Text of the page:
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Wine sales bolstered by young buyers

By ZHU WENQIAN | China Daily | Updated: 2022-12-02 10:04
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A visitor checks out Pernod Ricard products during the fifth China International Import Expo in Shanghai in November. CHINA DAILY

Purchases expected to double between 2021 and 2026 as market being reshaped

Generation Z consumers — those born in the late 1990s or early 2000s — are expected to drive the growth of wine consumption in China in the next few years, according to a new report from GlobalData, a consulting and analytics company headquartered in London.

The report says many young consumers think that drinking wine augments beauty and health. Also, some are influenced by Western lifestyles and habits, the report found.

By 2026, sales of wines in China are predicted to hit 462.4 billion yuan ($65.4 billion), doubling the amount in 2021. The compound annual growth rate over the five-year period is expected to reach 11.5 percent for still wine and 11.3 percent for sparkling wine, fueled by increasing spending by millennial and Gen Z consumers.

"Wine is becoming a popular alcoholic drink among Chinese consumers. Young millennial and Gen Z adults, who wield considerable purchasing power, are reshaping the Chinese wine market," said Bobby Verghese, a consumer analyst at GlobalData.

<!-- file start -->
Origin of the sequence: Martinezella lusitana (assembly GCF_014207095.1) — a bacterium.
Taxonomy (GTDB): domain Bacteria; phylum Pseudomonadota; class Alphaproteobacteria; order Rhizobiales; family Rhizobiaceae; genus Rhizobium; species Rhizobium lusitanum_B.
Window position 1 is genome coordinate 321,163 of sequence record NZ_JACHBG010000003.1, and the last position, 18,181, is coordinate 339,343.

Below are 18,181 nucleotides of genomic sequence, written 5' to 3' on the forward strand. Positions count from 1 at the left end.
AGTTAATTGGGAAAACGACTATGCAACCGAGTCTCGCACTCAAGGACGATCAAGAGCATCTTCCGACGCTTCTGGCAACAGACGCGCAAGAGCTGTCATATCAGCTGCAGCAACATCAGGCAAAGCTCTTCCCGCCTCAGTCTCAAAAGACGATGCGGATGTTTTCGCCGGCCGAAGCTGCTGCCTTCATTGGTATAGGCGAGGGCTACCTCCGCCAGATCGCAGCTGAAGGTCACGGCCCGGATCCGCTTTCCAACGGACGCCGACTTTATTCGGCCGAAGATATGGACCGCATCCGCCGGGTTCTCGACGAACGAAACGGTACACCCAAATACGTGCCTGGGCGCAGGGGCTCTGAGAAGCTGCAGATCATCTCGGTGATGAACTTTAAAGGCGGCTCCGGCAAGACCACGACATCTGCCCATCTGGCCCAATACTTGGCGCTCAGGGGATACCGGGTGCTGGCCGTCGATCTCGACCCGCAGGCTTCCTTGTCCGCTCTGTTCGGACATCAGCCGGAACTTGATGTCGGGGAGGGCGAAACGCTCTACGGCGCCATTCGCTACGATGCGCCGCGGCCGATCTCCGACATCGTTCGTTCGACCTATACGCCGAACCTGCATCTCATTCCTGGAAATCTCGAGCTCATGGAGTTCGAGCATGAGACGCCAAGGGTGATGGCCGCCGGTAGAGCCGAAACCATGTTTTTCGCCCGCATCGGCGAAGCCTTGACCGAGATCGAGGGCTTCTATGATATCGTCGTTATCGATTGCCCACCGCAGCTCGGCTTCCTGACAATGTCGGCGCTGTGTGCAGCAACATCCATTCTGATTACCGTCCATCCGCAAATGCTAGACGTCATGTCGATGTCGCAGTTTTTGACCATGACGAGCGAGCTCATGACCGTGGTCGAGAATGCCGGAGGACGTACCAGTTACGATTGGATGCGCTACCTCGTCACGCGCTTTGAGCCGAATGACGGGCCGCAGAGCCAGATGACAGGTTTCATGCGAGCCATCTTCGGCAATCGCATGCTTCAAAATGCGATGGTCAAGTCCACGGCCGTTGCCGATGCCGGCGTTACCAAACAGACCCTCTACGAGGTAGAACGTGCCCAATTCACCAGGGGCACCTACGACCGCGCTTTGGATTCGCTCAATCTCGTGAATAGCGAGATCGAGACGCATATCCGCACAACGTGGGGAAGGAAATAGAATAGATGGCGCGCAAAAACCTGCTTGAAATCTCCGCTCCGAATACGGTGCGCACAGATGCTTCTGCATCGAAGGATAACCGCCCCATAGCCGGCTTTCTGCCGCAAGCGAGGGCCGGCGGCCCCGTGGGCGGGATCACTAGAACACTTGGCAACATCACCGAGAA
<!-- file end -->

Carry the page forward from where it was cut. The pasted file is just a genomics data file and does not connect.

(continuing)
"Wine vendors are adapting their product offerings, marketing and branding to suit the young cohort. Wine brands are also building their presence on leading e-commerce portals such as Alibaba's Tmall, targeting these digital newbies and natives," he said.

China has some 233 million Gen Z consumers, accounting for 17 percent of the total population. Last year, they spent nearly 5 trillion yuan, representing 11.2 percent of the total value of national consumption, according to a recent report by Guoyuan Securities.

"Women who rarely drink wine are concerned more about whether wine bottles' shapes and labels are beautiful, and whether they will look good in pictures. Women who drink often pay more attention to the wine itself, such as the level of aroma, concentration and other professional indicators, and they tend to buy relatively more expensive products," said Libby, a young blogger on Xiaohongshu, or Little Red Book, a lifestyle social media platform.

Still, due to challenges created by the COVID-19 pandemic, wine sales in China declined by 2.7 percent year-on-year by value in 2021, and sales to bars and restaurants contributed heavily to the majority of wine sales, followed by sales through retail stores and supermarkets, GlobalData found.

In 2021, China's total wine consumption reached 1.05 billion liters, down 15 percent from 2020 in volume, according to the International Grape and Wine Organization.

"Besides restrictions on some offline consumption scenarios and sales channels due to the COVID-19 pandemic, the psychology of some consumers has changed since the pandemic, and they have been focusing more on purchasing daily necessities with rigid demand. Thus, the wine market has been somewhat affected," said He Jianhong, a wine aficionado and a digital marketing strategist based in Jiangsu province.

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